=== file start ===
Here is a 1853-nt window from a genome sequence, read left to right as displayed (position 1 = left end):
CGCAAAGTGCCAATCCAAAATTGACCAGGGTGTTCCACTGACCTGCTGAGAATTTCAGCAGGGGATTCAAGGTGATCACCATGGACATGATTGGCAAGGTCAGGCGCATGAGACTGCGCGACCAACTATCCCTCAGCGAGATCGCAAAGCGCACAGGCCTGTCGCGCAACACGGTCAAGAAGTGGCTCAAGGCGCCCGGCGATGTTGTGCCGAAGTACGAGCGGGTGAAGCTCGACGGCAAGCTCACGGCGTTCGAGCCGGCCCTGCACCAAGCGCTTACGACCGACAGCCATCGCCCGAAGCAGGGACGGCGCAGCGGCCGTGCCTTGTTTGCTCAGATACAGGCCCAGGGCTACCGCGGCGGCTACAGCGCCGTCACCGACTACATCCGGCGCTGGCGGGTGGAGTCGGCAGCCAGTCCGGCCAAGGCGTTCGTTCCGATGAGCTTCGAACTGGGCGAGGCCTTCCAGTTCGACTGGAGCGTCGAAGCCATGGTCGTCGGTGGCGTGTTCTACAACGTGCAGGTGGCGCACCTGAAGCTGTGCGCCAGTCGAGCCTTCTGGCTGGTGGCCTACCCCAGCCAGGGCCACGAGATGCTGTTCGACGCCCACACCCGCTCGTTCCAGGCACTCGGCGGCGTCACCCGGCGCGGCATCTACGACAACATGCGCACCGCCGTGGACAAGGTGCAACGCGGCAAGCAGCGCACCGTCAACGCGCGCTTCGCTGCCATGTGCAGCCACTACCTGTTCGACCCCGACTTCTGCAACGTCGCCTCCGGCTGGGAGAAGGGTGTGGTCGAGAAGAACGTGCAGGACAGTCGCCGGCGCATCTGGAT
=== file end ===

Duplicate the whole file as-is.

Here is a 1853-nt window from a genome sequence, read left to right as displayed (position 1 = left end):
CGCAAAGTGCCAATCCAAAATTGACCAGGGTGTTCCACTGACCTGCTGAGAATTTCAGCAGGGGATTCAAGGTGATCACCATGGACATGATTGGCAAGGTCAGGCGCATGAGACTGCGCGACCAACTATCCCTCAGCGAGATCGCAAAGCGCACAGGCCTGTCGCGCAACACGGTCAAGAAGTGGCTCAAGGCGCCCGGCGATGTTGTGCCGAAGTACGAGCGGGTGAAGCTCGACGGCAAGCTCACGGCGTTCGAGCCGGCCCTGCACCAAGCGCTTACGACCGACAGCCATCGCCCGAAGCAGGGACGGCGCAGCGGCCGTGCCTTGTTTGCTCAGATACAGGCCCAGGGCTACCGCGGCGGCTACAGCGCCGTCACCGACTACATCCGGCGCTGGCGGGTGGAGTCGGCAGCCAGTCCGGCCAAGGCGTTCGTTCCGATGAGCTTCGAACTGGGCGAGGCCTTCCAGTTCGACTGGAGCGTCGAAGCCATGGTCGTCGGTGGCGTGTTCTACAACGTGCAGGTGGCGCACCTGAAGCTGTGCGCCAGTCGAGCCTTCTGGCTGGTGGCCTACCCCAGCCAGGGCCACGAGATGCTGTTCGACGCCCACACCCGCTCGTTCCAGGCACTCGGCGGCGTCACCCGGCGCGGCATCTACGACAACATGCGCACCGCCGTGGACAAGGTGCAACGCGGCAAGCAGCGCACCGTCAACGCGCGCTTCGCTGCCATGTGCAGCCACTACCTGTTCGACCCCGACTTCTGCAACGTCGCCTCCGGCTGGGAGAAGGGTGTGGTCGAGAAGAACGTGCAGGACAGTCGCCGGCGCATCTGGAT